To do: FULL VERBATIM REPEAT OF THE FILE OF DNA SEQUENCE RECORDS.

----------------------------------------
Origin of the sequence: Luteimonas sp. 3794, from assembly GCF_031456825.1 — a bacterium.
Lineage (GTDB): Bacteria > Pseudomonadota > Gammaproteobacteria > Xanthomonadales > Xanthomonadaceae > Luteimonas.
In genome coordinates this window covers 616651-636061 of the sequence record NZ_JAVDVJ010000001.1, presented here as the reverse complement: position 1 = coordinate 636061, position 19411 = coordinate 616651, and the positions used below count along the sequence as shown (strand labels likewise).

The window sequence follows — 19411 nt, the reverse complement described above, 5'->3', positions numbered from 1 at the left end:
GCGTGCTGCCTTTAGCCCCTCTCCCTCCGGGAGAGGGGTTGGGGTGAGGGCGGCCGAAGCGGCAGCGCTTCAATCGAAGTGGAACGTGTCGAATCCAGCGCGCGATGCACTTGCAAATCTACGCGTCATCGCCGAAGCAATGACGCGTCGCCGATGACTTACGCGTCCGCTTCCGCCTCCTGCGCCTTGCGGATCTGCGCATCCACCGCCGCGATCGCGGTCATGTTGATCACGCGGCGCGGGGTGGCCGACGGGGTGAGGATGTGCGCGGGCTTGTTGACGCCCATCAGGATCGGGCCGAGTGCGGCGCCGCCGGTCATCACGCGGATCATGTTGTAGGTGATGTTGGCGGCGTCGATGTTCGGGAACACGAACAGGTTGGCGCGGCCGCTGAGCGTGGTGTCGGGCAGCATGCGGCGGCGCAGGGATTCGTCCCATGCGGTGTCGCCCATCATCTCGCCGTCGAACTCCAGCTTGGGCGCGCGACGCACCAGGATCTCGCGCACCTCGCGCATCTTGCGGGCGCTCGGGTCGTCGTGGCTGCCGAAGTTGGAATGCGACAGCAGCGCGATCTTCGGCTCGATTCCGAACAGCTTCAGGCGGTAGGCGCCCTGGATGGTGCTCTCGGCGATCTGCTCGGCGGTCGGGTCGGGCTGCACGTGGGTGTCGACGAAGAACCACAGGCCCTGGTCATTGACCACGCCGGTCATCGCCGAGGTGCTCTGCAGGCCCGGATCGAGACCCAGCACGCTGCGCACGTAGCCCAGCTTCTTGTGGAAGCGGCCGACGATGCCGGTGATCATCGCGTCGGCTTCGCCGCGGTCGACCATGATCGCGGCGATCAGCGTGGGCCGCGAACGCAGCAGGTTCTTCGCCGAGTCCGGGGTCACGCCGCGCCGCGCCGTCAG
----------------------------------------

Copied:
Origin of the sequence: Luteimonas sp. 3794, from assembly GCF_031456825.1 — a bacterium.
Lineage (GTDB): Bacteria > Pseudomonadota > Gammaproteobacteria > Xanthomonadales > Xanthomonadaceae > Luteimonas.
In genome coordinates this window covers 616651-636061 of the sequence record NZ_JAVDVJ010000001.1, presented here as the reverse complement: position 1 = coordinate 636061, position 19411 = coordinate 616651, and the positions used below count along the sequence as shown (strand labels likewise).

The window sequence follows — 19411 nt, the reverse complement described above, 5'->3', positions numbered from 1 at the left end:
GCGTGCTGCCTTTAGCCCCTCTCCCTCCGGGAGAGGGGTTGGGGTGAGGGCGGCCGAAGCGGCAGCGCTTCAATCGAAGTGGAACGTGTCGAATCCAGCGCGCGATGCACTTGCAAATCTACGCGTCATCGCCGAAGCAATGACGCGTCGCCGATGACTTACGCGTCCGCTTCCGCCTCCTGCGCCTTGCGGATCTGCGCATCCACCGCCGCGATCGCGGTCATGTTGATCACGCGGCGCGGGGTGGCCGACGGGGTGAGGATGTGCGCGGGCTTGTTGACGCCCATCAGGATCGGGCCGAGTGCGGCGCCGCCGGTCATCACGCGGATCATGTTGTAGGTGATGTTGGCGGCGTCGATGTTCGGGAACACGAACAGGTTGGCGCGGCCGCTGAGCGTGGTGTCGGGCAGCATGCGGCGGCGCAGGGATTCGTCCCATGCGGTGTCGCCCATCATCTCGCCGTCGAACTCCAGCTTGGGCGCGCGACGCACCAGGATCTCGCGCACCTCGCGCATCTTGCGGGCGCTCGGGTCGTCGTGGCTGCCGAAGTTGGAATGCGACAGCAGCGCGATCTTCGGCTCGATTCCGAACAGCTTCAGGCGGTAGGCGCCCTGGATGGTGCTCTCGGCGATCTGCTCGGCGGTCGGGTCGGGCTGCACGTGGGTGTCGACGAAGAACCACAGGCCCTGGTCATTGACCACGCCGGTCATCGCCGAGGTGCTCTGCAGGCCCGGATCGAGACCCAGCACGCTGCGCACGTAGCCCAGCTTCTTGTGGAAGCGGCCGACGATGCCGGTGATCATCGCGTCGGCTTCGCCGCGGTCGACCATGATCGCGGCGATCAGCGTGGGCCGCGAACGCAGCAGGTTCTTCGCCGAGTCCGGGGTCACGCCGCGCCGCGCCGTCAG